I finally feel like writing tonight, but I’m not sure where to start and what to write about. Strange, the way I work; all of these ideas—really, countless and wonderful ideas, so visually clear, sometimes even scene for scene, but when it comes to putting them down, no matter how well I know them, or how well I know the freeing, euphoric feeling of being “in it,” that is, writing a blitz, I have the hardest time actually DOING it. Probably because of my fear of failure. I’m sure that is what it all must come down to. My dad is the same way. My dad who had his little birthday yesterday. He is one year away from sixty. That will make him very old. One of the ladies I work with at night is nearly seventy-five. She is very old. But Dad seems older.
Tonight I finished reading The Talented Mr. Ripley. I like the film very much, it’s a complex, dark piece, and once I discovered that Highsmith was the same author of the similiarly themed Strangers on a Train, I definitely wanted to give at least one of her books a go. This book is terrific. She writes very bravely and with great certainty, which is impressive given the time in which she wrote and her subjects of murder amongst the upper class. Her ability to create sympathy for a sociopath is interesting. Her ability to make you an anxious wreck as you turn the page, fearing for Tom but also for his victims is such a skill. I think writers must take an awful risk when they write from a killer’s perspective, especially one as strange and sensitive as Tom Ripley.
According to Goodreads I am not quite on my book-schedule. A few behind, it would seem. Well. That’s something to be conquered this month. I started reading the first few pages of The Girl with the Dragon Tattoo this evening, not wanting to stop my reading roll. I didn’t really have much interest in touching the thing, except that several people here have recommended it to me and my good friend in Texas is reading the series before she sees the upcoming movie (which, if the trailer is any indication, will be impressive), and it’s always nice to be able to discuss what I’ve recently read. It doesn’t happen often, though that may be because I don’t read many contemporary books, exception of Jonathan Safran Foer and a sampling of Eggers and Hornby, although, I just noticed, each of those authors writes with a decidedly nonfiction/confessional bent. Interesting! ANYWAY. I’m in the midst of two biographies (Lewis Carroll, JD Salinger), one autobiography, a how-to screenwriter’s advice etc book, a book about Chaucer, a book about multiple personalities, and a fictional account of a zombie war. That’s how I do. Once those are done-ish I’m going to venture into philosophy land (that is, dip my toes) with Nietzsche’s Birth of Tragedy, and then back over to popular contemporary stuff with The Hunger Games. Haven’t read many classics this year, which is weird ‘cause that seems to be what I usually read. I think the only other big classic I’m going to conquer this time around will be The Cancer Ward, because you can’t have a year without a Russian classic. Plus, with all the ND snow that I’m preparing for, Russian literature will put me in the mood. Add a little Plato, a little C.S. Lewis, a dash of Hemingway and one more F. Scott Fitzgerald… THERE ARE TOO MANY BOOKS IN THE WORLD OH MY GOSH.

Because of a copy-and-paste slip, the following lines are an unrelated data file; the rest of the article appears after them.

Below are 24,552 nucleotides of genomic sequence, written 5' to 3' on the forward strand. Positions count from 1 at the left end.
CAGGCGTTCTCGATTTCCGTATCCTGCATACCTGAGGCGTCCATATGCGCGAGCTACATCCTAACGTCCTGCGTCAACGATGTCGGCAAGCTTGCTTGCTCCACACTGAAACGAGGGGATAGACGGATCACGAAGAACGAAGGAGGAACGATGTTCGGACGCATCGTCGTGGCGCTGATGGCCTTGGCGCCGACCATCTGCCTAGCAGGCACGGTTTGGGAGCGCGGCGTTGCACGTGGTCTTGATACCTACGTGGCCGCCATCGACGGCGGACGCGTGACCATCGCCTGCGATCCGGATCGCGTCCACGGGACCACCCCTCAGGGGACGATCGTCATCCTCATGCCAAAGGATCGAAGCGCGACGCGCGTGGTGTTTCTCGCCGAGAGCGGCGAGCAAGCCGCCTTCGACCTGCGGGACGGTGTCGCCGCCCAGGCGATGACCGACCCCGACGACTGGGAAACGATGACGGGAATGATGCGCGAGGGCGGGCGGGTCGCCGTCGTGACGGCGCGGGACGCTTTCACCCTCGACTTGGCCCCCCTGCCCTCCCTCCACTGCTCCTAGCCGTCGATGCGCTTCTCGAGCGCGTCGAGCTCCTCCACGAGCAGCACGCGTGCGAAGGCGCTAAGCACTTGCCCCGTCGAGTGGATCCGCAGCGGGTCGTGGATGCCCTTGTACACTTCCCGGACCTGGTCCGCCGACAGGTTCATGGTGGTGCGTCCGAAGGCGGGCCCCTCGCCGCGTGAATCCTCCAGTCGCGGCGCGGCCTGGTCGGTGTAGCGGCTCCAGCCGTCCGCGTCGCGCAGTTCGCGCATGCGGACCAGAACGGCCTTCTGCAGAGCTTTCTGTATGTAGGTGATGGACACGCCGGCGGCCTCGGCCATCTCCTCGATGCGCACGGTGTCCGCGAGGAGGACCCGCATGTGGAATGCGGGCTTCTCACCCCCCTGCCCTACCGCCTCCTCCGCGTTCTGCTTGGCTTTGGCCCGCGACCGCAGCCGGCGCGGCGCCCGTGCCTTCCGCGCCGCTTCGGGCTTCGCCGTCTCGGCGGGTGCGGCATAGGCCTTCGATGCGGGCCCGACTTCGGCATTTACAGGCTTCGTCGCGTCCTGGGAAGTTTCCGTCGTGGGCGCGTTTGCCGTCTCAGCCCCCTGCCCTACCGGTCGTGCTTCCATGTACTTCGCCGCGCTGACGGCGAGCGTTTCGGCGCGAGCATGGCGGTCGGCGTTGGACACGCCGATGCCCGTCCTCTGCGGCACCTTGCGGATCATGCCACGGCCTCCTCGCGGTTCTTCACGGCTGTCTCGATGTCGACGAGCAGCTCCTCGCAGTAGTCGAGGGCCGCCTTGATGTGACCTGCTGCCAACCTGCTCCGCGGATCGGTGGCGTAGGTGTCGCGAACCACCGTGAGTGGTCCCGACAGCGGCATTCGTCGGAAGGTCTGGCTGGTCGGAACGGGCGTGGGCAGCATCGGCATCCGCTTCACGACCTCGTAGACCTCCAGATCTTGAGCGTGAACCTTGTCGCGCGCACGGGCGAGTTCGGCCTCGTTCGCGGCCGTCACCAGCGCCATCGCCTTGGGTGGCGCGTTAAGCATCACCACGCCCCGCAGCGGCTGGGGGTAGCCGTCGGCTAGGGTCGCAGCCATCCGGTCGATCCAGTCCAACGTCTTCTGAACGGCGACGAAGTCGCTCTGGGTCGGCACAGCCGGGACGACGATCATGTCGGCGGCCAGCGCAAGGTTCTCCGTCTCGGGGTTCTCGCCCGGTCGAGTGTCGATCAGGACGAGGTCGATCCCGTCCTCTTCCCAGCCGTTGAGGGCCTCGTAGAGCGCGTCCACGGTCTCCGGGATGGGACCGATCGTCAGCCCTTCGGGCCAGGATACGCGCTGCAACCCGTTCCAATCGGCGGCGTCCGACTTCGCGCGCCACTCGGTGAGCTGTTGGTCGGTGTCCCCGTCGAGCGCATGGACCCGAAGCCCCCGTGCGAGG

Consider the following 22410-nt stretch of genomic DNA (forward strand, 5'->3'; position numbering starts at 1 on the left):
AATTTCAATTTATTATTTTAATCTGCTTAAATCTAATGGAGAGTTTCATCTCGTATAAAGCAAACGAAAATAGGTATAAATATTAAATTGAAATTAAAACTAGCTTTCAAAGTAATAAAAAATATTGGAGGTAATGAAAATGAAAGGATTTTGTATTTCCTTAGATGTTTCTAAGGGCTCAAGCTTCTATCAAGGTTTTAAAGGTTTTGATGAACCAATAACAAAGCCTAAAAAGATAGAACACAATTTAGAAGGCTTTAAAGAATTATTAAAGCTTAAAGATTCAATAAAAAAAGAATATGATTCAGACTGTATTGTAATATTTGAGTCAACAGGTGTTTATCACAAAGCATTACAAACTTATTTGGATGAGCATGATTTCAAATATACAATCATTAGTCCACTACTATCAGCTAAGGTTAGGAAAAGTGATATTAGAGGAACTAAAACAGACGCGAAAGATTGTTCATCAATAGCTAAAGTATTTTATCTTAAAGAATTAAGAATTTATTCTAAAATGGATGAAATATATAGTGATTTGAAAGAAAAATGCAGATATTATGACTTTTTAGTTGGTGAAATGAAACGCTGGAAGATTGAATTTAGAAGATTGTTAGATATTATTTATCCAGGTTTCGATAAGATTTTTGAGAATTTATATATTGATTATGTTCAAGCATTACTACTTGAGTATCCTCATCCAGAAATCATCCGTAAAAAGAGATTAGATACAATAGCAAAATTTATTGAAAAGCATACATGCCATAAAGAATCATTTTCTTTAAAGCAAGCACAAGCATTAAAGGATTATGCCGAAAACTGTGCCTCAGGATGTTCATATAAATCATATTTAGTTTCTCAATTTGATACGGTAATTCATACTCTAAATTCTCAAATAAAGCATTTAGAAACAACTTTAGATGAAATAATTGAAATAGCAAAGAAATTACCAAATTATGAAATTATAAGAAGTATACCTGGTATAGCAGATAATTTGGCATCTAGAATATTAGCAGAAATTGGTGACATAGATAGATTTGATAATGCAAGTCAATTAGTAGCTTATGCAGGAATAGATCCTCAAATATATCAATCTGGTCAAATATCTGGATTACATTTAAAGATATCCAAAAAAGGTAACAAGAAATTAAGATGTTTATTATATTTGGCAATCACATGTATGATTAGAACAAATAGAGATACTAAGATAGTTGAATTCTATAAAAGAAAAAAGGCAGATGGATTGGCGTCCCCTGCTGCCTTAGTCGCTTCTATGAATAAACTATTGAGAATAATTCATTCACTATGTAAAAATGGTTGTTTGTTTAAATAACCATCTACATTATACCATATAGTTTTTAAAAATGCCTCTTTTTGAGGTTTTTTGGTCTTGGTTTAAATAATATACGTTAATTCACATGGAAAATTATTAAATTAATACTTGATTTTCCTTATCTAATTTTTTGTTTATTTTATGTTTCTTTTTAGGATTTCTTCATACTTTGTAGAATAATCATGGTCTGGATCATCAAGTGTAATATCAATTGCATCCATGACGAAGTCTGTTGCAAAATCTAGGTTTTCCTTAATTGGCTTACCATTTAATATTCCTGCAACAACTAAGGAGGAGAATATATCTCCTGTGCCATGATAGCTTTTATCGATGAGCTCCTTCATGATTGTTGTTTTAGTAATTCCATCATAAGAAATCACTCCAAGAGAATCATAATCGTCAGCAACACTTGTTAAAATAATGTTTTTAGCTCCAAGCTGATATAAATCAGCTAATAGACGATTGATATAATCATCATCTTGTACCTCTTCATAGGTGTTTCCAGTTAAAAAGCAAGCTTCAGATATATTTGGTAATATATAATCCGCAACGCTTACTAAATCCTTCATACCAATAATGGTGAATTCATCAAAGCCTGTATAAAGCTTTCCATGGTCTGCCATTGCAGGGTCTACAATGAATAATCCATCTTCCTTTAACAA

Tomorrow, in spite of the fact that I do not have a working Ringo, I am going to begin my for-real gym regime. I’ve been going lately, but the whole no-car thing has thrown a wrench into it all. But rain or shine, it’s gonna happen, kids. And good eats, too. Today was officially my last day of eating badly. No more fast food, unless it’s something crafty like a grilled something or a salad something. I have a wedding to go to in November and I plan on not looking like a giant whale.
So far as my new year’s resolutions went, I kinda suck. I’m gonna get back to the guitar stuff though.